Ronny’s Story: Fighting Insurance Delays to Keep My Child Healthy
April 28, 2023 | Rheumatic DiseaseTake Action
While some parents worry about keeping their three-year-old from touching a hot stove or skinning their knee, I worry about my daughter’s health insurer restricting her access to life-saving treatments.
At just 21 months old, my daughter Sam was diagnosed with systemic juvenile idiopathic arthritis (SJIA). A rheumatic disease that attacks children’s organs and musculoskeletal systems, SJIA is diagnosed in about 10-20% of children with juvenile arthritis (JA). Sam’s disease led to multiple hospital stays, including a one-month stint in the pediatric ICU. Due to the difficult nature of treating SJIA, Sam has had to try different types of medications and in various combinations to find the best balance of medicines to manage her disease and stay out of the hospital.
Prior authorization is an insurance cost-control tactic where healthcare providers must obtain advance approval from the patient’s health plan before the insurer will agree to cover the cost of treatment. Sam has been subjected to multiple prior authorization delays and denials for prescribed medications. Each time, it has either delayed treatment, prolonged existing hospital stays, or threatened to require new admissions just for access to these medications. It is an agonizing administrative nightmare that can lead to great harm for chronically ill patients like my daughter, by interfering and causing delays with the treatment plan her doctors deemed the most effective.
Often, the prior authorization process involves doctors from the insurance side that are not in pediatrics or rheumatology. Most recently, my daughter had another medication denied multiple times delaying her treatment, and after about 3 to 4 months of appeals, it was finally approved. Once receiving approval for her most recent medications, the insurance referenced an OB/GYN that reviewed “all information relevant to the appeal.”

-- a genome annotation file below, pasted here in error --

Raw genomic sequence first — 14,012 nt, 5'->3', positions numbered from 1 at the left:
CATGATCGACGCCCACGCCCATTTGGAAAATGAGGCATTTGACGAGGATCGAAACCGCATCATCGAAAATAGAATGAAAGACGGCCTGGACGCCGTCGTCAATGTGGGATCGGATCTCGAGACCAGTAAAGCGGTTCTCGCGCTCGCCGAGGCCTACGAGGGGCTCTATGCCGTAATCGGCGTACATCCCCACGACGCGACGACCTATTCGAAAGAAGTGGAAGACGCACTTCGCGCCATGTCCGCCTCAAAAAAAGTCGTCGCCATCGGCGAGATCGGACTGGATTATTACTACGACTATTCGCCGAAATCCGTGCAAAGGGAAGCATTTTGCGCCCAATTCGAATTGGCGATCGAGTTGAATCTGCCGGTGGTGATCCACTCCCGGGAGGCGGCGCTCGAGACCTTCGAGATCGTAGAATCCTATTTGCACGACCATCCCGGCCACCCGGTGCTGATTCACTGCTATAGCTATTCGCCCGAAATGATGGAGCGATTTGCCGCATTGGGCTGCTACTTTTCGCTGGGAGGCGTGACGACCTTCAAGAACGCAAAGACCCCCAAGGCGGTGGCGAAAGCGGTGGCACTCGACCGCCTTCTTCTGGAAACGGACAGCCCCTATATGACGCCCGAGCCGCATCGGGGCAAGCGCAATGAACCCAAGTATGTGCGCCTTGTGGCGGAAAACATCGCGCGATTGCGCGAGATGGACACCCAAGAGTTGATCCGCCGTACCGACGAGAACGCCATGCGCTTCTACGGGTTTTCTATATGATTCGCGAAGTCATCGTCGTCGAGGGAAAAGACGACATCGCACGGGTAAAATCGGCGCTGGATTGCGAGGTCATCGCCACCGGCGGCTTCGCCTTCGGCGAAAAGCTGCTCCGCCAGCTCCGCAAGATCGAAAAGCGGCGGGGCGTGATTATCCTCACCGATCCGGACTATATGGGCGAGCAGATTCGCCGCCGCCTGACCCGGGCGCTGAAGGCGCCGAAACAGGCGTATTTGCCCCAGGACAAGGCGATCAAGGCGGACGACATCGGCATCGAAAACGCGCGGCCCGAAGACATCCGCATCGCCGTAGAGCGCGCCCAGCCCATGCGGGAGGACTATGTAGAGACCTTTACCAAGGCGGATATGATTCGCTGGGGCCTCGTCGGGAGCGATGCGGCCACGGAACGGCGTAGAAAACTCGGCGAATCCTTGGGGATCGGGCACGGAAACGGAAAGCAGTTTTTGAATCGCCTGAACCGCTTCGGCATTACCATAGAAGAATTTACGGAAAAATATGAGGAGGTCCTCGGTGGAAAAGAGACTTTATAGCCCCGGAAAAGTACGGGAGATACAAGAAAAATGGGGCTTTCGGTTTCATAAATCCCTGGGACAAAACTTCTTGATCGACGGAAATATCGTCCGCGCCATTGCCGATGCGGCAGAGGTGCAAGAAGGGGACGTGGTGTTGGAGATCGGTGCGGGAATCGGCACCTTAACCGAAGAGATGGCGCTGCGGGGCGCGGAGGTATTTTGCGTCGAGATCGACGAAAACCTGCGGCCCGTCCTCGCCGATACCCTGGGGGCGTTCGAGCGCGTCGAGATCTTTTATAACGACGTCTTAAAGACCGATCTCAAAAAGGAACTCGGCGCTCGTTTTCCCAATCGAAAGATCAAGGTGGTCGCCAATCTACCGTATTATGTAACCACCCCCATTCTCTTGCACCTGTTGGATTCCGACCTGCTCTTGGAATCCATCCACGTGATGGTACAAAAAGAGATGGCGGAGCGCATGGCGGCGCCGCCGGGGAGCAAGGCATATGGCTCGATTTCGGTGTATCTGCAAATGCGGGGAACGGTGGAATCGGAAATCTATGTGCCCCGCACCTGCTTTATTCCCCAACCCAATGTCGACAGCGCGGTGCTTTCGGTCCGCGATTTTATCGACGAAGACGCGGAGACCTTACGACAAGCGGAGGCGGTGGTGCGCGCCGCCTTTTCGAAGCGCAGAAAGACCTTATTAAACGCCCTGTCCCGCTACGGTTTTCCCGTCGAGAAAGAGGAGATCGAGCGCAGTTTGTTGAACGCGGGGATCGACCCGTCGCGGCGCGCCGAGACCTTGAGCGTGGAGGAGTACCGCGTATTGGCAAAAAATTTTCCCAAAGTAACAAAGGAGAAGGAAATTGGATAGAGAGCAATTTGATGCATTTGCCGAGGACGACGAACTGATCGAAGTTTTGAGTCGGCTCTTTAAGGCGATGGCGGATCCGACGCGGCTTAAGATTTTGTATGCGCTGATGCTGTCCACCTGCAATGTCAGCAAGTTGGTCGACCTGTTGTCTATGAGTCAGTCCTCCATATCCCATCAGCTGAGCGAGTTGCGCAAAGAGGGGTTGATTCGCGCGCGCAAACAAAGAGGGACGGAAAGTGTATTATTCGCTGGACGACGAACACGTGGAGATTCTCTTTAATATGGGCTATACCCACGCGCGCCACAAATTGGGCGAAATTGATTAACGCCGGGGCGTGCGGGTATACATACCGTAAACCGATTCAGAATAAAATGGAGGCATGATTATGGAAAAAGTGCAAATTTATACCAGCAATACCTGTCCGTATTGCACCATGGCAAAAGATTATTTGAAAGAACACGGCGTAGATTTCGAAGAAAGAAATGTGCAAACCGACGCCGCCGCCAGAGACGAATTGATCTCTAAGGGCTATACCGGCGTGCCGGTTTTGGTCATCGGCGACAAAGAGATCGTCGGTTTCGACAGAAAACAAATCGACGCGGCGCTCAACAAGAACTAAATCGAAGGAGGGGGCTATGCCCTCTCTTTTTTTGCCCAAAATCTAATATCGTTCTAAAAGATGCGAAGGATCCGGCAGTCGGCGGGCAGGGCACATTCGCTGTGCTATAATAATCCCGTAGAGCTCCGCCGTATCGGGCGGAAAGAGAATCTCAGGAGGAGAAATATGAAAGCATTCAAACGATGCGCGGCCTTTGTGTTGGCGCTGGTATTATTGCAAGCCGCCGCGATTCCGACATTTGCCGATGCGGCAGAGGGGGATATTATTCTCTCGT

Prior authorization is a flawed practice that negatively affects many patients across the country. This is a system in dire need of reform.
In my home state of Massachusetts, lawmakers have taken important steps to streamline insurance practices like prior authorization. State bill H.4929 was recently signed into law to reform step therapy, an insurance policy that requires patients to try and “fail” insurance-preferred medications before insurance will agree to cover the therapy originally prescribed.
Congress is also considering legislation to protect Medicare Advantage patients by streamlining prior authorization requirements that arbitrarily delay or deny access to medically necessary care. While this legislation would not help my daughter, it would be an important step toward accountability and could pave the way for prior authorization reform.
Until lawmakers come together and pass sensible insurance reform laws, my daughter and so many others living with chronic conditions will continue to suffer. That is why it is so important for patient advocates, like me, and patients to share their stories and advocate for better access to affordable rheumatic care.
My daughter’s story is just one of many. If you would like the opportunity to share your own, check out the ACR and Simple Tasks patient survey. This short, 5-question survey only takes a few minutes to fill out and can go a long way in supporting ACR’s advocacy efforts.